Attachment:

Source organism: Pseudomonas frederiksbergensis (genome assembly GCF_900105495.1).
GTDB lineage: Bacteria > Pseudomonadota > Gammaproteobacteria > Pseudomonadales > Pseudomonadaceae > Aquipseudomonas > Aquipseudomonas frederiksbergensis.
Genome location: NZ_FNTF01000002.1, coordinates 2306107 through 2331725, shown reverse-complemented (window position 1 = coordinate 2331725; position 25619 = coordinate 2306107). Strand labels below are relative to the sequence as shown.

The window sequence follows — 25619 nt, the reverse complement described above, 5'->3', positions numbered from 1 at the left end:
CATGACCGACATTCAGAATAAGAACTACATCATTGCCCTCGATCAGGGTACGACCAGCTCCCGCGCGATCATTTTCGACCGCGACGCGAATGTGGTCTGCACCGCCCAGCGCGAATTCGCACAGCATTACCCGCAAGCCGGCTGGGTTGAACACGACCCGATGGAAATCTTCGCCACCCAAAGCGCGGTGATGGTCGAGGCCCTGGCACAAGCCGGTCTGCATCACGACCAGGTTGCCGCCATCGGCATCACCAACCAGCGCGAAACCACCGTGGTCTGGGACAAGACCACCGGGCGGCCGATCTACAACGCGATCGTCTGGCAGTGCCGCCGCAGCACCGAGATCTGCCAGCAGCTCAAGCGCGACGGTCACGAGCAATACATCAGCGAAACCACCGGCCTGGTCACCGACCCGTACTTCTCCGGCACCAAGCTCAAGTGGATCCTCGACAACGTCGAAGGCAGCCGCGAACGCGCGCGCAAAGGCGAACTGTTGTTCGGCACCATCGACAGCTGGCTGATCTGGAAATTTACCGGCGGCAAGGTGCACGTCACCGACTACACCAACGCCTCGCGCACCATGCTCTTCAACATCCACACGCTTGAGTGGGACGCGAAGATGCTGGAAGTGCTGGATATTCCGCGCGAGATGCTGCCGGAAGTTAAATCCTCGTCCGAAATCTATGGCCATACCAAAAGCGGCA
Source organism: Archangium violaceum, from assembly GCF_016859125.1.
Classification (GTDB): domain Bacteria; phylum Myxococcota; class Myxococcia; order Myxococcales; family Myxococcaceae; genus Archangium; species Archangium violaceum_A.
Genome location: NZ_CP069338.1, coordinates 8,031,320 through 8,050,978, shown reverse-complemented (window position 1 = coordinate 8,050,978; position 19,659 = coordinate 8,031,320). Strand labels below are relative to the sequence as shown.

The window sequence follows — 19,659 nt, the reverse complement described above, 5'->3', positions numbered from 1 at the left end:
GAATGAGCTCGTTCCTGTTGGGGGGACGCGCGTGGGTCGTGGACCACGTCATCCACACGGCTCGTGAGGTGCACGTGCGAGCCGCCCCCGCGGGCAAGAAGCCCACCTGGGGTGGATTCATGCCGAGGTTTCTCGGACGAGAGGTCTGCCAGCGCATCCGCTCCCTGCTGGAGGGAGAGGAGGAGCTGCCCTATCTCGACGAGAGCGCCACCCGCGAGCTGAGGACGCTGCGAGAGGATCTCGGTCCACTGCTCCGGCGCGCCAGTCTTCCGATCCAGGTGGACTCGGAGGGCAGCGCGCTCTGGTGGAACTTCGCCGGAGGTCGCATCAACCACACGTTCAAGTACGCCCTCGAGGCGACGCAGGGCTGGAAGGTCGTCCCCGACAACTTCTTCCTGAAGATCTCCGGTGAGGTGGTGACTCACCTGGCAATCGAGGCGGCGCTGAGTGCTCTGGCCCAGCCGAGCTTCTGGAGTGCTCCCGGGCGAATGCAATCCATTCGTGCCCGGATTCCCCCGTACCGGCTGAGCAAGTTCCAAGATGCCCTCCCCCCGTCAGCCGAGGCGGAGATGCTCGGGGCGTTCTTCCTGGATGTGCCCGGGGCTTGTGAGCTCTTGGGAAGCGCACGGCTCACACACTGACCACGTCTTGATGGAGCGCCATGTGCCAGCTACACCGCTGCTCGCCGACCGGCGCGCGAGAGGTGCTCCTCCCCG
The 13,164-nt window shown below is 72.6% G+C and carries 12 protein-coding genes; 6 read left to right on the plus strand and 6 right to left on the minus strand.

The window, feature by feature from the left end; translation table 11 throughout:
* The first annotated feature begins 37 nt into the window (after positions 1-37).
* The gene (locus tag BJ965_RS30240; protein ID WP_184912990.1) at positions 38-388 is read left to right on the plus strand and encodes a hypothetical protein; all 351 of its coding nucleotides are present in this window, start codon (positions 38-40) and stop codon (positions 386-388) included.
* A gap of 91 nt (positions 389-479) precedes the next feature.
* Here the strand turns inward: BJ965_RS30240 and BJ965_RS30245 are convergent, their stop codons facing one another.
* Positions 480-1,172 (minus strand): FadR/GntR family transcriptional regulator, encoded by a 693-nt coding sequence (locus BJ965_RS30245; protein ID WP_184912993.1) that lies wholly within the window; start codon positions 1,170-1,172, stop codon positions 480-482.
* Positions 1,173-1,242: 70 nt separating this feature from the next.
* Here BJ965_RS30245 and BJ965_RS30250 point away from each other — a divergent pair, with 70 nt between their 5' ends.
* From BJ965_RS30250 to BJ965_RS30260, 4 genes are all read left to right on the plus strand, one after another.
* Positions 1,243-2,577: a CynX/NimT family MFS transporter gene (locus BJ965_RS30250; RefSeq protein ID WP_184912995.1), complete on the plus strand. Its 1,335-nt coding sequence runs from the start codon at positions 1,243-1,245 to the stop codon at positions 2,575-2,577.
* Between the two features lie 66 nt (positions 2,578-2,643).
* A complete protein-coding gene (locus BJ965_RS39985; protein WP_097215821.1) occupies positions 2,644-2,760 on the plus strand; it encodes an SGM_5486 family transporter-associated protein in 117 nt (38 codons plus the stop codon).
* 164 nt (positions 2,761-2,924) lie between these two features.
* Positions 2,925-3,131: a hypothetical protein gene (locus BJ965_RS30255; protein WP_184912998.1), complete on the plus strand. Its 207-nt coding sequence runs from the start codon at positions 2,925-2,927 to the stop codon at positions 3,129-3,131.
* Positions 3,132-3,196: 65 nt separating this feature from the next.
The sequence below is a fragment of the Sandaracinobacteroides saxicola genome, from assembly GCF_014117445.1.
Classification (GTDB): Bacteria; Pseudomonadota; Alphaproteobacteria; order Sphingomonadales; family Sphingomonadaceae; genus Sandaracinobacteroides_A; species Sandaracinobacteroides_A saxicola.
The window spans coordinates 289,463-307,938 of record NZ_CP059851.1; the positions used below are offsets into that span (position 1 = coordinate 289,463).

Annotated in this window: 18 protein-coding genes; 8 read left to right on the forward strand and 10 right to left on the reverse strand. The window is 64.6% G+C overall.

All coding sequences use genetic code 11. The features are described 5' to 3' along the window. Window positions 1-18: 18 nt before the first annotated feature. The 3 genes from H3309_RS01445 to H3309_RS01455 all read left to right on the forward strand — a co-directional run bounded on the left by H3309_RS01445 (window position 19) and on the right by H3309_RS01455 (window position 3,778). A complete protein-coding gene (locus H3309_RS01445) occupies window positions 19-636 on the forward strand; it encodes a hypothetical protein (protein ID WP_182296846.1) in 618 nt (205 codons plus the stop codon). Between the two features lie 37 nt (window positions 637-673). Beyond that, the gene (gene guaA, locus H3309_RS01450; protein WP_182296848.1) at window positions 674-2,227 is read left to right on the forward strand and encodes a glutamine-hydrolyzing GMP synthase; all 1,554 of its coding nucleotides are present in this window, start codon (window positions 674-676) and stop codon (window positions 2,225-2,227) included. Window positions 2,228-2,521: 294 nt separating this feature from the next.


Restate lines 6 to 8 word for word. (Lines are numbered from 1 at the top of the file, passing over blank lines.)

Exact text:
Source organism: Archangium violaceum, from assembly GCF_016859125.1.
Classification (GTDB): domain Bacteria; phylum Myxococcota; class Myxococcia; order Myxococcales; family Myxococcaceae; genus Archangium; species Archangium violaceum_A.
Genome location: NZ_CP069338.1, coordinates 8,031,320 through 8,050,978, shown reverse-complemented (window position 1 = coordinate 8,050,978; position 19,659 = coordinate 8,031,320). Strand labels below are relative to the sequence as shown.